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Artist with Disabilities Designs Logo for Developmental Disabilities Awareness Month

In recent years, the creative techniques of art therapy have gained popularity, including among those within (and/or supporting) the disability community. Maybe that’s why the annual logo design of a prominent disability awareness month has become such an important representation. AmeriDisability is pleased to spotlight Developmental Disabilities Awareness Month, as well as the talented artist whose work was chosen to be the official logo design of the Developmental Disabilities Awareness Month 2023 campaign.

What is Developmental Disabilities Awareness Month?

In 1987, President Ronald Reagan signed a proclamation for Developmental Disabilities Awareness Month, an observance held annually each March. The effort is centered on supporting the needs and equal access to opportunities of people with developmental disabilities.

Developmental disabilities, as defined by the Centers for Disease Control (CDC), are a group of conditions due to an impairment in physical, learning, language or behavior areas. Developmental disabilities, which roughly impacts 1-in-6 children born in the U.S., include autism spectrum disorders, cerebral palsy, attention-deficit/hyperactivity disorder (ADHD), learning/intellectual disabilities, hearing loss, vision impairment and other developmental delays.

Developmental Disabilities Awareness Month (March), text with blue ribbon

Theme of Developmental Disabilities Awareness Month

Each March, the National Association of Councils on Developmental Disabilities (NACDD), along with its partners, spreadheads an awareness campaign based on building a stronger, more diverse community by uniting people of all abilities. The reality is that barriers for people with disabilities remain and, thus, inclusive action — by people with and without disabilities — should (no… must) be taken.

The theme for the 2023 Developmental Disabilities Awareness Month is “Beyond the Conversation.” As the NACDD attests, it is time to ask the question: “Once the conversations have taken place, what comes next?” The answer is, of course, action. NACDD urges that the time for talking is over, and now is the time for all of us to act to create necessary change.

Artist Helps Illustrate Developmental Disabilities Awareness Month

To position a purposeful logo design, NACDD  collaborated with Art Enables, a D.C.-based art gallery and vocational arts program dedicated to creating opportunities for artists with disabilities to make, market and earn income from their original and compelling artwork. A vibrant creation by Jamila Rahimi, one of Art Enables resident artists, was chosen to serve as the logo of this year’s observance campaign.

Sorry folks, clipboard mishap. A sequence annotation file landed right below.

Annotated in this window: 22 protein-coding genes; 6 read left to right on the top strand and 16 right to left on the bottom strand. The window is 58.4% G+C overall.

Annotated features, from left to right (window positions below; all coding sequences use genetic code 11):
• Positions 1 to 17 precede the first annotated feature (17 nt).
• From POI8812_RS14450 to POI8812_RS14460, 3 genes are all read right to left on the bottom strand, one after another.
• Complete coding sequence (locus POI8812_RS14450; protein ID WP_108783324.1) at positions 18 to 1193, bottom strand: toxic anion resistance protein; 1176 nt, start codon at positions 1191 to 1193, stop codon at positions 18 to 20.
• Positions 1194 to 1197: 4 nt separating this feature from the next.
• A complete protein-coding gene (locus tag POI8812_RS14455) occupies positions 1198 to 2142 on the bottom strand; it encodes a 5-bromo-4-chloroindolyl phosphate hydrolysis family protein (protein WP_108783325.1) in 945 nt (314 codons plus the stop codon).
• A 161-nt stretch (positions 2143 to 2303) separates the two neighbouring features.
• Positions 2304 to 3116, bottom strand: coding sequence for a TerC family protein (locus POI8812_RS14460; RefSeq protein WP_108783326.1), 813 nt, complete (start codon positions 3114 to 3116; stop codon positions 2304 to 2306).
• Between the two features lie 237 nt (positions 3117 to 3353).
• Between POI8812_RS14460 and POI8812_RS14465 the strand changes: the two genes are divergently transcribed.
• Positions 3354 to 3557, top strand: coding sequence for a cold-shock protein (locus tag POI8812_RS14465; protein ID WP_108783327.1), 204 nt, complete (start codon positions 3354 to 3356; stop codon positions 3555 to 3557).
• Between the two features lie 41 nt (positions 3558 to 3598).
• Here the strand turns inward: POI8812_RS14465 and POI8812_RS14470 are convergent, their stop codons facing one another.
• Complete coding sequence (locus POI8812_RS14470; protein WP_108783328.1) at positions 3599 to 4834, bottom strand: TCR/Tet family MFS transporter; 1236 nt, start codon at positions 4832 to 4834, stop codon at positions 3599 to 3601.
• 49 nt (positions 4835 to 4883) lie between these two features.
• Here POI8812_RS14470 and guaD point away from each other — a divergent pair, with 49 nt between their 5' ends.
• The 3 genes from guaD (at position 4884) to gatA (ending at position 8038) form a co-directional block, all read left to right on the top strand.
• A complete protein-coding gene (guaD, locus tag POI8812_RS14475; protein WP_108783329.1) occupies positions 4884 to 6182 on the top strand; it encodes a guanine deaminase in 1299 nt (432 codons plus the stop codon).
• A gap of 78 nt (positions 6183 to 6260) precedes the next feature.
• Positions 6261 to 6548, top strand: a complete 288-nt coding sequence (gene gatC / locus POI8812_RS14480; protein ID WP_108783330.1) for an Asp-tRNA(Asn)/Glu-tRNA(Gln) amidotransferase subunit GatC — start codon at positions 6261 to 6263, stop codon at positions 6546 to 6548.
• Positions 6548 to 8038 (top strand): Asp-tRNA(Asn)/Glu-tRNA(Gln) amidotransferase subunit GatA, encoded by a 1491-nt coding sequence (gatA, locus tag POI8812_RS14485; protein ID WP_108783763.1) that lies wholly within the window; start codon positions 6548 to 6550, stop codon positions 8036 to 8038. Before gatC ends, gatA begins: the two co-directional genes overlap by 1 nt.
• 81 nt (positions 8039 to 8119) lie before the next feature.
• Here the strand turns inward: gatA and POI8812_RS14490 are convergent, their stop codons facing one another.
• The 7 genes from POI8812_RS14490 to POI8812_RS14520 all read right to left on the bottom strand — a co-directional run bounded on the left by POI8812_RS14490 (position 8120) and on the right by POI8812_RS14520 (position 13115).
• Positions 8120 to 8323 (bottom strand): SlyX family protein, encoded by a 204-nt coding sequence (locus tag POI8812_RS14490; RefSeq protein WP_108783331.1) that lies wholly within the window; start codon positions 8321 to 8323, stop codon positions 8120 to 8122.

The 2023 Developmental Disabilities Awareness Month logo featuring “Flowers,” a piece Rahimi created with watercolors and ink. “Flowers” boosts Rahimi’s signature style — compositions formed from vibrant shapes with dense black definitions.

Spanish version of Developmental Disabilities Awareness Month logo
The Developmental Disabilities Awareness Month logo, featuring artwork by Jamila Rahimi, is available in Spanish and English. (NACDD)

“NACDD chose Jamila’s artwork because it resonated with our theme of ‘Beyond the Conversation.’ We interpreted the petal that was separate from the flower as the one “stepping out” to take action,” Rafael Rolon-Muñiz, NACDD’s Communications & Program Coordinator, told AmeriDisability. “Our efforts are to always ask the question of ‘what’s next and what is being done?’”

Fans of Rahimi’s artwork can view more than two dozen of her other pieces currently available for purchase, priced $35 to $165, through Art Enables. In addition to art, Rahimi enjoys baseball, nature and travel, as well as time spent with her family and dog.

Art therapy has been proven to aid one’s physical and emotional health, as we’re certain Rahimi and her fellow art colleagues would affirm. For mental well-being, for example, art therapy boosts creative expression, ignites a calming effect and can relieve stress. For physical engagement, repetitive exercise (i.e. painting strokes) of weakened muscles can help stroke survivors, for example, gain elasticity, strength and balance.

Taking Action

Listen, do continue to have the conversation (and over and over again because it’s needed). But, then, take action. Speak up. Advocate. And encourage people – with and without disabilities – to join you in taking disability beyond the conversation.

During Developmental Disabilities Awareness Month, consider incorporating the hashtags of #DDawareness2023, #DDAM2023, #BeyondtheConvo and #BeyondtheConversation with awareness posts on social media platforms.

For additional resources, download informative PowerPoint slides from the NACDD in English or Spanish (or click here for the Zoom Recording).

Nancy DeVault
Nancy is the managing editor of AmeriDisability. She is an award-winning storyteller passionate about health and happiness.

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